Happy New Year: Digital Health perspectives on AI / Cognitive Computing for 2018


As we close out and retrospect 2017, it is clear that artificial intelligence (AI) and cognitive computing were major themes. For Digital Health executives, entrepreneurs, and experience designers, below are some great resources we shortlisted. We hope it makes it into your 2018 strategic thoughts.

  1. Value-based care (VBC) + AI on a continuum. Much of 2017 was a transition year for U.S. providers and payers understanding how to transition to newer VBC models. As physician leaders, Toussaint and Halamka have both deployed innovations effectively that have improved: population health, outcomes, and cost reduction. Toussaint has deployed VBC models at scale using core Lean principles, while Halamka runs BIDMC innovation like a lean startup targeting pragmatic care problems. In his last quarterly HIT policy update, he highlighted on pragmatic use of AI within exam rooms. Imagine asking “Where is Doctor Smith?” and getting answers back.
  2. The Patient-Physician interface. AMA’s Madera re-emphasized physician-led change in order to tackle U.S. Healthcare’s $3T costs with “puddles” of interoperability in an ocean of siloed big data. His vision of AI focuses on the patient-physician(s) interface with care coordinated by cognitive computing. He clearly emphasizes how physicians can improve care via intelligence augmentation (IA) versus EHR data entry tasks. In 2018, those who design the AI-powered experiences well will win.
  3. Real world AI via cognitive computing. This year, many Digital Health startups launched using AI as a disruptive technology, while industry conservatives such as medical associations strategically positioned for relevance. This ranges from Andrew Ng’s Woebot as a mental health digital platform or AMA’s Health2047 portfolio companies such as Switch. Davenport, et al. anticipates mainstream going real-world AI and is a great synthesis of previous Deloitte and IBM thought leadership on cognitive computing captured in a MOOC (October 2015) and enhanced with recent field interviews. The punch line? Focus on automating non-value added human tasks to free up more cognitive value add.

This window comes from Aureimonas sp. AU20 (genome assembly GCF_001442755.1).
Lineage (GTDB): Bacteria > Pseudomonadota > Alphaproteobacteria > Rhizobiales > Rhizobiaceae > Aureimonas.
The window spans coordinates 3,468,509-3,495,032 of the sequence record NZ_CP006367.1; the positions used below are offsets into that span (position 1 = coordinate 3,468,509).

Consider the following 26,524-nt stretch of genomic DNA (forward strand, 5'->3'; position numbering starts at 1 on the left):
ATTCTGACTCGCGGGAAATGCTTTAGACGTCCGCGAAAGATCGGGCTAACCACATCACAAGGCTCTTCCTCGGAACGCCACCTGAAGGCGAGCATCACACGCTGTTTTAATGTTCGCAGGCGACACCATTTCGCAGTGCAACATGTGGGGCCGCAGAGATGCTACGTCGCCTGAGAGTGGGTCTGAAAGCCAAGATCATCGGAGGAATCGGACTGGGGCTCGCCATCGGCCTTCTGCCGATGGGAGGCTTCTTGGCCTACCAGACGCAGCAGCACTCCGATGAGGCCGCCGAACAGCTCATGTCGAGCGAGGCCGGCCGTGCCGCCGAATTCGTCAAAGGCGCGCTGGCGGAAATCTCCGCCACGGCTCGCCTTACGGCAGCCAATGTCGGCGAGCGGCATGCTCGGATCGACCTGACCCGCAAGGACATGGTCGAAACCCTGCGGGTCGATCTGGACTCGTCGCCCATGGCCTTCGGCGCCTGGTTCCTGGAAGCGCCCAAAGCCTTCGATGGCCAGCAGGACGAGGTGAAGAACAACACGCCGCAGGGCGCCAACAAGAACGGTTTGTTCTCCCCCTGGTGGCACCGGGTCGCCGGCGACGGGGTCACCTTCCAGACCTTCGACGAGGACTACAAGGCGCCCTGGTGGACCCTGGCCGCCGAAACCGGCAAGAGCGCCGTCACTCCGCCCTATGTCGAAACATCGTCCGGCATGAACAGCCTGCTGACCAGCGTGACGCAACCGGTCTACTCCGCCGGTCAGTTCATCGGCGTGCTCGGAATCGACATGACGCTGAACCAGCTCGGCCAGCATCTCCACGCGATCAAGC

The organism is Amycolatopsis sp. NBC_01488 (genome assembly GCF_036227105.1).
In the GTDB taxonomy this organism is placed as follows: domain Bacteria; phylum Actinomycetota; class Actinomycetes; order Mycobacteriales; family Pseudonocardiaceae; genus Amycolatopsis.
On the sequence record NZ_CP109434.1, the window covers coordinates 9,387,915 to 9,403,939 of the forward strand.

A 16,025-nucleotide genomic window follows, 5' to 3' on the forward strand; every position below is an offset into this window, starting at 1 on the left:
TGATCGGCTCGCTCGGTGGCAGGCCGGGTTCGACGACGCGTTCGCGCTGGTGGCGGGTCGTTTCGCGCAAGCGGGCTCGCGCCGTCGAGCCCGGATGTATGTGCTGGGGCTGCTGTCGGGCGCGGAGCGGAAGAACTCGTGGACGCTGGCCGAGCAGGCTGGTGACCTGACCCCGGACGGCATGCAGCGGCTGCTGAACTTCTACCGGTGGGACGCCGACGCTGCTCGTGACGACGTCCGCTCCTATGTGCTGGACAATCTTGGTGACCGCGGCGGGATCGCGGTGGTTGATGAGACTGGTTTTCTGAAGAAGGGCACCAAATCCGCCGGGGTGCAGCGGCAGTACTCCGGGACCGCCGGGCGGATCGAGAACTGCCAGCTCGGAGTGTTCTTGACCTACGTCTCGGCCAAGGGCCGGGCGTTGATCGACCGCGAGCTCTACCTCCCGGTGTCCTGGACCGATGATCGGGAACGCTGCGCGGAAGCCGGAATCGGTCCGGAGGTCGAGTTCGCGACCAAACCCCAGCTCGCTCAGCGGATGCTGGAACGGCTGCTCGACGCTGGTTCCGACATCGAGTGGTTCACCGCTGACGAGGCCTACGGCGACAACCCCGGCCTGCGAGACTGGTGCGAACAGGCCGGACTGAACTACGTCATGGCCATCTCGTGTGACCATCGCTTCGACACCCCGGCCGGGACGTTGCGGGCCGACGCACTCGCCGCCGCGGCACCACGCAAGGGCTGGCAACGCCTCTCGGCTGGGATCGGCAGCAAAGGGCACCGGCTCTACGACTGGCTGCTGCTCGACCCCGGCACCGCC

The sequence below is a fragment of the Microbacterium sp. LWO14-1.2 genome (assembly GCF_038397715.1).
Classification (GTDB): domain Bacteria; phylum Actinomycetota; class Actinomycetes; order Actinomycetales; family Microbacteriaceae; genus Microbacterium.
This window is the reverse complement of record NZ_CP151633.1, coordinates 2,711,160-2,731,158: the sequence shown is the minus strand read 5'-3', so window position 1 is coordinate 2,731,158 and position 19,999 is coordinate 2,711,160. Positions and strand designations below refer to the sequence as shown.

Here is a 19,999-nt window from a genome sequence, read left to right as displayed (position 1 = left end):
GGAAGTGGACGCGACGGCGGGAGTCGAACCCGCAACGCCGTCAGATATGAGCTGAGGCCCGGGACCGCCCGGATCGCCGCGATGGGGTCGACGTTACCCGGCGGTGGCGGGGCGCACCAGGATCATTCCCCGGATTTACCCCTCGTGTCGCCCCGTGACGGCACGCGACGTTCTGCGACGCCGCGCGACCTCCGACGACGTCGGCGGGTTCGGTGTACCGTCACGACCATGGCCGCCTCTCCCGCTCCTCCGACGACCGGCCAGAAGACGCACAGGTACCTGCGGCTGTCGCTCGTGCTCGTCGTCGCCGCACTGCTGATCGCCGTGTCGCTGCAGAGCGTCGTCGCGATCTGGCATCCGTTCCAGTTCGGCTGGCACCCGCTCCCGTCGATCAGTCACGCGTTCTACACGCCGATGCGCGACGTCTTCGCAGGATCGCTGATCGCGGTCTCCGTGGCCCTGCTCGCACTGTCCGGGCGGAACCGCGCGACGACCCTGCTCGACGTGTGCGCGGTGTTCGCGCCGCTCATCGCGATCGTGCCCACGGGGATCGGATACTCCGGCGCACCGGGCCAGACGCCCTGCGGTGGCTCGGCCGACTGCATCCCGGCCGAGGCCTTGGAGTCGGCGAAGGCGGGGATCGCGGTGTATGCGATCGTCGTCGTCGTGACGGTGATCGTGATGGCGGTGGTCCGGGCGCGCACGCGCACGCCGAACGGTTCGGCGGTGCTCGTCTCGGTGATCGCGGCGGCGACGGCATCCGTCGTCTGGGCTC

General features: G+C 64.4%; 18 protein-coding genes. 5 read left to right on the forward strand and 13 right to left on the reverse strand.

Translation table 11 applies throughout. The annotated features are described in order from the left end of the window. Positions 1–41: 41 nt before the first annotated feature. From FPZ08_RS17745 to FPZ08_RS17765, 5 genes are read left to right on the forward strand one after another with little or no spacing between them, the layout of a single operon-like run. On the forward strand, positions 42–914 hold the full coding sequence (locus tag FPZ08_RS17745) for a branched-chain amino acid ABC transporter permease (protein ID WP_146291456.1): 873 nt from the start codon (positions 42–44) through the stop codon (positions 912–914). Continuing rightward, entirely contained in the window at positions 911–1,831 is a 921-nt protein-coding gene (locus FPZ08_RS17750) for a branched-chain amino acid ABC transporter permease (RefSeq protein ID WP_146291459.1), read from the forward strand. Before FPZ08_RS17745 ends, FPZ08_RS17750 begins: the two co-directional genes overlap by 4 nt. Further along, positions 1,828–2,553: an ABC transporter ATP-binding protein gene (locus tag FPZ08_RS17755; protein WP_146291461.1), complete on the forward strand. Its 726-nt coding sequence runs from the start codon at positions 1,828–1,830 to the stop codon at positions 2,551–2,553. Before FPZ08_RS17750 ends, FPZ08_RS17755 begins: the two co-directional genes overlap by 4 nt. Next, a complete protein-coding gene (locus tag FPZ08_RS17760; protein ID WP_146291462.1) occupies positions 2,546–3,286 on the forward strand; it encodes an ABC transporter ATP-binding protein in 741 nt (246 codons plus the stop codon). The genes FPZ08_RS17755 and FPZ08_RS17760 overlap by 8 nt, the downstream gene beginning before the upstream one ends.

4. Going deeper and staying relevant. Most of the recent AI hype is within an area of machine learning (ML) called deep learning. In 2016, Mount Sinai clinical researchers proved real-world use of deep learning for EHR use cases and representing a “deep patient”. If you are feeling out of the AI loop and want to dig deeper, Andrew Ng’s deep learning specialization offers high-yield content for a wide audience. This has been updated in August 2017 and reflects Ng’s AI industry experiences after returning from Baidu. If you are business-focused and want a quick breadth level pass, auditing his “Heroes of Deep Learning” interviews quickly surveys recent AI research and industry trends. If you are technology-savvy and want the details, five-course modules full of Python notebooks with neural networks await you.

At OA, we advise on cognitive computing strategy and implementation in Healthcare. One of our innovation efforts on the use of conversational agents using IBM Watson versus Microsoft Cognitive technologies got noticed here. Curious? Drop us a line. Look for more relevant posts in the new year.